But handsome intern Craig Murphy (Matthew Montgomery) suddenly shows an interest in Matthews, giving him a new calling: He invites the doc to a support club of people who have all survived a FOX nature show I must have missed, When Lightning Attacks!. Matthews soon realizes that his body is a current, and contact with similar victims--and with wall sockets and an array of electrically charged items--results in a euphoric state, like a sex-and-drugs high. Despite the warnings of now-boyfriend Murphy that with great power comes great responsibility (Spider-Man, is that you?), Matthews slowly slips from reality: he constantly craves a fix; he performs surgery on the entire group, giving them built-in wrist plugs and sockets; and he even resorts to a murderous rampage on slimy homeless people and hookers...he's kinda like a cross between Dr. Frankenstein and the Toxic Avenger. And any time Matthews plugs into somebody, he gets--you guessed it!--a montage of their lives and his own experiences.
This is a low-budget effort that hits upon some cool ideas but just can't execute them in a way that sells the material in the manner it requires. It hints at some drug and sex addict parallels, but doesn't do too much with the connection (beyond an apparent color scheme that is supposed to be a metaphor for addiction). And the socket/prong idea could have been used to more comedic effect with even stronger sex themes--with this extreme story, that might have been the right route to take (if you're gonna go for it, just go for it!). The frantic image editing during the electrically charged scenes is clearly a technique used to try and create special effects out of a small budget, but I can only take so much of it--including all those shots of TV screen fuzz--before I want to shove my own finger in an outlet. Think Videodrome and Poltergeist times 100, and you get the idea.
But the biggest problem I had here was the acting--it just didn't gel with the film's intent. Matthews comes across like a poor man's Patrick Warburton (who I love): tall and hairy, deep monotone voice...but he doesn't have any comedic instincts here, and can't convincingly handle the scenes where the doc goes crazy. And while Montgomery (best known for his work in the gay-themed love story Gone, But Not Forgotten) has a handsome presence, he seems to be bored a lot, just reciting dialogue--which can be said for a lot of people in the film, especially the support group. Words are spoken, but there's no feeling or belief behind them, no variance in delivery, no inflection, zero emotion. I almost felt like I wandered into a 1940s screwball comedy--like His Girl Friday with Rosalind Russell's rapid-fire delivery--only without the funny. And good acting. And solid direction. So when a hooker recites the line, "Jesus, whatever happened to class?" when Matthews wants to do the deed right away sans a car ride, it's not as funny as it looks in print.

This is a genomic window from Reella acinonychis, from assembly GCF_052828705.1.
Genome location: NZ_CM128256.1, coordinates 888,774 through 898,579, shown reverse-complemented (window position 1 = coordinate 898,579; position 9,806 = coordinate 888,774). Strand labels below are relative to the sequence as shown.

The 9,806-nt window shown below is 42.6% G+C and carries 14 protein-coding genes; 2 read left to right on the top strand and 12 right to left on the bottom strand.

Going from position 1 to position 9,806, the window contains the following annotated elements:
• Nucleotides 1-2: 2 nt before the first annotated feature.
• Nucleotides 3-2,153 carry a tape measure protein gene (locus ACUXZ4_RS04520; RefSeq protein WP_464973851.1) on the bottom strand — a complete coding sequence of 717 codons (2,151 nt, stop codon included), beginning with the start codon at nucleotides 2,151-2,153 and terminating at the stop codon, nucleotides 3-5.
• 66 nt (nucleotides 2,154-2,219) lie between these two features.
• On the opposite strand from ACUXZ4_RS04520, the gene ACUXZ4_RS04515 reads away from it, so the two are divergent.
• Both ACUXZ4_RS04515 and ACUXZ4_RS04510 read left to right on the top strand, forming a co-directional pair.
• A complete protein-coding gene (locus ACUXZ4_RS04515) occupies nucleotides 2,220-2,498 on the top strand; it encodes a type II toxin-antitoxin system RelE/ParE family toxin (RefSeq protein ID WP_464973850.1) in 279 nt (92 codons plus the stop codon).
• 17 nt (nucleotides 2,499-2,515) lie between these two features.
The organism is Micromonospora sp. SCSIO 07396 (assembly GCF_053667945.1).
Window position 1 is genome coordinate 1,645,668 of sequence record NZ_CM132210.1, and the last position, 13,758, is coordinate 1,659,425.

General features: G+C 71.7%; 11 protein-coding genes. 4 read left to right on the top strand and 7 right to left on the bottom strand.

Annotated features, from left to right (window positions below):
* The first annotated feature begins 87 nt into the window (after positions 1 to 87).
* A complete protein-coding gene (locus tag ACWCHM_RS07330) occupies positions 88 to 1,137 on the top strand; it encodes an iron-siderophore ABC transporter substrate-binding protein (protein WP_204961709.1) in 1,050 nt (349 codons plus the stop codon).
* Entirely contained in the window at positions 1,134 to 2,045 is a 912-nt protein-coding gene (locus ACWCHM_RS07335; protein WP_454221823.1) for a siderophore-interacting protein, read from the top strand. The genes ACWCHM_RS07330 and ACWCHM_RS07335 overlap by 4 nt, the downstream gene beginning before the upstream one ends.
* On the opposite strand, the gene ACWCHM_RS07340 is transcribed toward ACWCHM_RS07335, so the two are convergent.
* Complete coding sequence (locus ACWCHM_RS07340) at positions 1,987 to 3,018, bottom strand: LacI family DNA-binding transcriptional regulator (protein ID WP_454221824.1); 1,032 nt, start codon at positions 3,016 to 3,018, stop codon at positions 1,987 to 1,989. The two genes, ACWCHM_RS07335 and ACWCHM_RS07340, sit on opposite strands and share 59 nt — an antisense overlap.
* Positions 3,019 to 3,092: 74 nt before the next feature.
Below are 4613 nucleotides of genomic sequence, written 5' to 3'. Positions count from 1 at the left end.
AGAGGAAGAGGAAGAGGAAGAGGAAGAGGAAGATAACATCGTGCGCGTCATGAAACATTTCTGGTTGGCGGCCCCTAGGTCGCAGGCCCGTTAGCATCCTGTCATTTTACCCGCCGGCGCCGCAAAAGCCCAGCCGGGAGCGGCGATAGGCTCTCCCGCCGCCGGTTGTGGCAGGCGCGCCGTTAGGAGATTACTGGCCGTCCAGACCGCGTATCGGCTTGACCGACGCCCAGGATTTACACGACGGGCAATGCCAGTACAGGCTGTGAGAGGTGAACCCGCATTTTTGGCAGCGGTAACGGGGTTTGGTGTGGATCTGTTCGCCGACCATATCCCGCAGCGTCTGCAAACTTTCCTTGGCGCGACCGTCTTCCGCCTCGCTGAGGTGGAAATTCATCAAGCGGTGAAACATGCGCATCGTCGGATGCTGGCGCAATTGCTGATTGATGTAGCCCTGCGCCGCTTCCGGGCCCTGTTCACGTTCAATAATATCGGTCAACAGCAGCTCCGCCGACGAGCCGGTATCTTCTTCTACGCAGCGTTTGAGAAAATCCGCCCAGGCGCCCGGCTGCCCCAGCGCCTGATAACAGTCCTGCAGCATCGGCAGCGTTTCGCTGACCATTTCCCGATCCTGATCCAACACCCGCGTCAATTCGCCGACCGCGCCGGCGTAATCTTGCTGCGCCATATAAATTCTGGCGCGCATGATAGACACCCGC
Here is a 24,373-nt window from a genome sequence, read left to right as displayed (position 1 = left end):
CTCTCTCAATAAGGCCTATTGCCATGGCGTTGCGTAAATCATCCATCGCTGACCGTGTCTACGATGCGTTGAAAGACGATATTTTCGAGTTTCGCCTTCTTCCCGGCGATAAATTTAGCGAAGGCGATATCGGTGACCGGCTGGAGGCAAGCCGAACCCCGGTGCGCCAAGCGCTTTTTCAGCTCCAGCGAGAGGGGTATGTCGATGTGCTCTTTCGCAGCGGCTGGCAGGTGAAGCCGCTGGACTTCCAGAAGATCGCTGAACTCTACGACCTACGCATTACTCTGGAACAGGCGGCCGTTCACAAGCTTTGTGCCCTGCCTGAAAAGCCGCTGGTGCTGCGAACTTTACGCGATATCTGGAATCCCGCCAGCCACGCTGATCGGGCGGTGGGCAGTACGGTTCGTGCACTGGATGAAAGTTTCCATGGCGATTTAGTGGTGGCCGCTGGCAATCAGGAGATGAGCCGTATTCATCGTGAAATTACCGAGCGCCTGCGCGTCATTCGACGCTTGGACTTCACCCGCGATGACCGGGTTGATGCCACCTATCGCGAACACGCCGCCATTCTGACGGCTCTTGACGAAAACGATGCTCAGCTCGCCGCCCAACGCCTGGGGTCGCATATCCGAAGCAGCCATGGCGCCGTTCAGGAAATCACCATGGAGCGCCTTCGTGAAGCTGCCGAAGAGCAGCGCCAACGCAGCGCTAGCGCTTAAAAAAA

And then there's Dr. Emily Anderson (Alexandra Billings) and Olivia (Allie Rivenbark), the lesbian lover of Matthews' friend Carol (Rasool J'Han). These two must have taken acting classes from the same school: speak the lines loud, fast and angry. They seem to be in a huge rush to get through the script, as if every line was written in all caps with exclamation points: "STEP-FAG IS MORE LIKE IT!" (Remember that Will Ferrell SNL character with the voice modulation syndrome disorder?) Only J'Han is able to escape the sea of mundane performances, speaking and acting with somewhat convincing, remotely normal delivery.
It's all clearly meant to be campy and crazy, and some of the images are a hoot for those willing to buy into it: the group having a circle jerk around a generator (okay, not a circle jerk, more like a circle shock), the boyfriends plugging into each other (and the wall) in a bathroom, Matthews shoving a fork into an outlet for a quick fix. And every time the doc plugs into a socket, guess what we see? Montage! Shocking, huh? (tee hee...get it?!) If you have the soundtrack to Team America: World Police handy, just play track 9 repeatedly while watching this, and you may have more fun.
Equally amusing is the commentary (feature length, with some breaks) featuring Abley, producer/production designer Doug Prinzivalli and actors Derek Long, Matthew Montgomery and Bridgette Wright (who plays another support group member, and whose "flying asbestos" comment made me laugh...watch the first support group scene and you'll know what she means). You might have more fun watching the movie with the commentary on: Abley has an engaging voice and tells some entertaining stories, like the direction he gave to Montgomery on how to act when he first sees Long's wrist socket: "React like you're seeing the biggest cock you've ever seen!" Abley--who shot part of the film at a location famous for porn shoots--also describes that he originally wrote his role (a support group member) for "RuPaul as a boy." (Damn that small budget!)
Also included are the film's trailer and four more TLA releasing trailers, as well as a photo gallery.